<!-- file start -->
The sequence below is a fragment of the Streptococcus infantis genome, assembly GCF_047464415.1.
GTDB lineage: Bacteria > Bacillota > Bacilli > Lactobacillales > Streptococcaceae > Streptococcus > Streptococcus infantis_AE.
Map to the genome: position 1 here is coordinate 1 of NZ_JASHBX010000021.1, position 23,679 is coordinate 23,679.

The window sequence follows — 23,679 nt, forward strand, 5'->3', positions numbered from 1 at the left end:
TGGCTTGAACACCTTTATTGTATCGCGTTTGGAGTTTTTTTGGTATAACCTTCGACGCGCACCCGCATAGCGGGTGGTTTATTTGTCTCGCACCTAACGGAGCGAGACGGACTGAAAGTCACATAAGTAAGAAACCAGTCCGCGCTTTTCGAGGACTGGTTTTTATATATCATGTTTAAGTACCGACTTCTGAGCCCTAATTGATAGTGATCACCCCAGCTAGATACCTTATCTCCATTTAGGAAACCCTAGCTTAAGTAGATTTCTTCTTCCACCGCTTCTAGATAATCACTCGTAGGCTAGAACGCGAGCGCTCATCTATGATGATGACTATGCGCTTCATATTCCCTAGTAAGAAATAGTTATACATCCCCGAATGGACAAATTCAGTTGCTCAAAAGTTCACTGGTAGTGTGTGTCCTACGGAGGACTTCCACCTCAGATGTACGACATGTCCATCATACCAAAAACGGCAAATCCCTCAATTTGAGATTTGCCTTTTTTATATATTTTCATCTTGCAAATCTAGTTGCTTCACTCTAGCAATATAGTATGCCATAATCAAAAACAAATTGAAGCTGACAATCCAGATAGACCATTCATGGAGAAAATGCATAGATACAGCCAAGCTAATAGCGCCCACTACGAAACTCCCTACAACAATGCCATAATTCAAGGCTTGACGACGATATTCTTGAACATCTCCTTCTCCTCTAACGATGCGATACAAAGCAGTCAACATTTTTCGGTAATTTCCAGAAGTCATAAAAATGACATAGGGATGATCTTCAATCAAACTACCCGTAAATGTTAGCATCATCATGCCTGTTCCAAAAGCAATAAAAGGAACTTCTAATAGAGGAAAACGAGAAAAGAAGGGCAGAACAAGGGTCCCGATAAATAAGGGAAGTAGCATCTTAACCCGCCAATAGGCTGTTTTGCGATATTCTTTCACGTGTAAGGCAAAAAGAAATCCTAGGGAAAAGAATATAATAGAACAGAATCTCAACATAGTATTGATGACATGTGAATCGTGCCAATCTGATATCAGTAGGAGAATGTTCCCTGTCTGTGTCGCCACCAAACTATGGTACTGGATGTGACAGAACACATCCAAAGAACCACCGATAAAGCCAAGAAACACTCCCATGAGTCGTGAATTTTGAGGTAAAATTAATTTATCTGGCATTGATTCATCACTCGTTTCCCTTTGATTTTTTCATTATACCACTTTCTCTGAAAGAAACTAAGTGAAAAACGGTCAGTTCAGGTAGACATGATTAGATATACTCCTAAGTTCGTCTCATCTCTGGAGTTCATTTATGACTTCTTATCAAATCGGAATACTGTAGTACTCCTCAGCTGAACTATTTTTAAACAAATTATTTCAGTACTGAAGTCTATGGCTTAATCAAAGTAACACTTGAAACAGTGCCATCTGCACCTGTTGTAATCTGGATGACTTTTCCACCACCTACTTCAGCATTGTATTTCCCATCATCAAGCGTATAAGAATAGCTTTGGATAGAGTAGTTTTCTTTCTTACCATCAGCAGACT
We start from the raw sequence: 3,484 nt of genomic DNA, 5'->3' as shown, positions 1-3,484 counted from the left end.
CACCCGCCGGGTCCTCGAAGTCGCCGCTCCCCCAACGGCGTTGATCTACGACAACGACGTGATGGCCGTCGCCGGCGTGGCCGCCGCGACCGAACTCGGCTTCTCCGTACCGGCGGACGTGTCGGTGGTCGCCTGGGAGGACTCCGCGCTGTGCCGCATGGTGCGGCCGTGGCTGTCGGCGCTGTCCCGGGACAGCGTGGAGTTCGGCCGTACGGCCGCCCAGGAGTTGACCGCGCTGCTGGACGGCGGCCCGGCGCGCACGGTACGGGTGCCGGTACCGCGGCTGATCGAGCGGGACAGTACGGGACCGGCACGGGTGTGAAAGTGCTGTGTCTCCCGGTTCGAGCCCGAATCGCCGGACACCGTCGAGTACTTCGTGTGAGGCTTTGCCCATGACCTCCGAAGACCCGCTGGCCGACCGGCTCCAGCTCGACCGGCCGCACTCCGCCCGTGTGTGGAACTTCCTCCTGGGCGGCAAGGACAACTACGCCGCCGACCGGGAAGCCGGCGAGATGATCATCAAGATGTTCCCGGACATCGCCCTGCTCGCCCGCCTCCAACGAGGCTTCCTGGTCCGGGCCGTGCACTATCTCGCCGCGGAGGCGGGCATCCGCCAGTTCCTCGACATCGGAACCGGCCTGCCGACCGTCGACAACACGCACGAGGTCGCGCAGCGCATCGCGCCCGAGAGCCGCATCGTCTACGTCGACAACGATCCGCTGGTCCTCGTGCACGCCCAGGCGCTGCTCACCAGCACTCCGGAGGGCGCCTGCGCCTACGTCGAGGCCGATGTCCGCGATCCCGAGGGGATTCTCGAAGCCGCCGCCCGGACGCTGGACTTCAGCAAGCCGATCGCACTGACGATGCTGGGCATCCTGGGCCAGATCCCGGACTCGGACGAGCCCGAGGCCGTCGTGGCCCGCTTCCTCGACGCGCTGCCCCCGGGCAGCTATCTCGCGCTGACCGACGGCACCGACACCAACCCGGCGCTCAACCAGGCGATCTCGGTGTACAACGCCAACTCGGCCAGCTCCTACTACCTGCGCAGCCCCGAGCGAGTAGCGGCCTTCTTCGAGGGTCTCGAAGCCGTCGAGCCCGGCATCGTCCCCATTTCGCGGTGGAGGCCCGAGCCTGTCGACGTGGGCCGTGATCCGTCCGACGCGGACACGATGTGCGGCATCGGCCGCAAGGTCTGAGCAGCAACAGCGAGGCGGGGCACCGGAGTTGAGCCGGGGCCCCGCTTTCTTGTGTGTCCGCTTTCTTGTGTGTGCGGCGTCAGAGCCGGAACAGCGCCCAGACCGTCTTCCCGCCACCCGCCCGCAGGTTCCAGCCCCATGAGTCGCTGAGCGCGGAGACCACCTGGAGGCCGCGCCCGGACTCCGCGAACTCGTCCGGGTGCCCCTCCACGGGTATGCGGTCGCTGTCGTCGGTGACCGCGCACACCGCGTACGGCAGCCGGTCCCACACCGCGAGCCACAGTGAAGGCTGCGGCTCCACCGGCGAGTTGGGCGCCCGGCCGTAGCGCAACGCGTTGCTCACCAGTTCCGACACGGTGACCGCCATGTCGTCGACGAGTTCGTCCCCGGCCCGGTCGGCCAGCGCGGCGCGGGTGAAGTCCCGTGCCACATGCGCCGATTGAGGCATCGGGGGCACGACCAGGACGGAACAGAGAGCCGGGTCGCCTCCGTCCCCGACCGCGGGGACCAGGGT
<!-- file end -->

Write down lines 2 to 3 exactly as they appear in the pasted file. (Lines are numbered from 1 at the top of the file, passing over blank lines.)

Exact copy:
GTDB lineage: Bacteria > Bacillota > Bacilli > Lactobacillales > Streptococcaceae > Streptococcus > Streptococcus infantis_AE.
Map to the genome: position 1 here is coordinate 1 of NZ_JASHBX010000021.1, position 23,679 is coordinate 23,679.